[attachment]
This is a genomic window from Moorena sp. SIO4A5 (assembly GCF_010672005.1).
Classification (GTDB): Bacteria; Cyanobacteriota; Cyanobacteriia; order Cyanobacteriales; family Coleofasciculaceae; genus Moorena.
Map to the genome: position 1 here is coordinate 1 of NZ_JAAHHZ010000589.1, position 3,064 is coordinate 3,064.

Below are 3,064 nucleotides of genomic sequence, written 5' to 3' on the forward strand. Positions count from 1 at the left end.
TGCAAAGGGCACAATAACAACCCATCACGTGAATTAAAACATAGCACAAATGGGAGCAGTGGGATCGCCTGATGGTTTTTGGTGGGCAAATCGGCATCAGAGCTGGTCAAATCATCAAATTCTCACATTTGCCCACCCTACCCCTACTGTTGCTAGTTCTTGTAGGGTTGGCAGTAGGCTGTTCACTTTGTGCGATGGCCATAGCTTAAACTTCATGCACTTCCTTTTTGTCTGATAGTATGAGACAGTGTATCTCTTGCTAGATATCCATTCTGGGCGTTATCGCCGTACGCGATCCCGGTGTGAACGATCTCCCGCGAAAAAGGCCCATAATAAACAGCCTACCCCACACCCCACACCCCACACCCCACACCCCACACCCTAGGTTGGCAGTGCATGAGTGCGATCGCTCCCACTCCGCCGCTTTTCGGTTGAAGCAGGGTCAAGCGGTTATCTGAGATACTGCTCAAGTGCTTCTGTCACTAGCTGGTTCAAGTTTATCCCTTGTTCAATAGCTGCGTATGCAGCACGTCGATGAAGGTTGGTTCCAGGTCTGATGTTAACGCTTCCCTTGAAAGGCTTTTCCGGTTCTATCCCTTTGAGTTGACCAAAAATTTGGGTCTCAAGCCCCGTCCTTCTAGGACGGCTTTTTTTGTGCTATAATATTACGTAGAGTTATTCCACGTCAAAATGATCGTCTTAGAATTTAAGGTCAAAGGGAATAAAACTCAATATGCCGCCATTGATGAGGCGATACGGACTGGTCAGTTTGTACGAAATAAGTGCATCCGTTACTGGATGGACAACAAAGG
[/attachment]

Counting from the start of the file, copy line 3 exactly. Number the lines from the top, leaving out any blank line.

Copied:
Map to the genome: position 1 here is coordinate 1 of NZ_JAAHHZ010000589.1, position 3,064 is coordinate 3,064.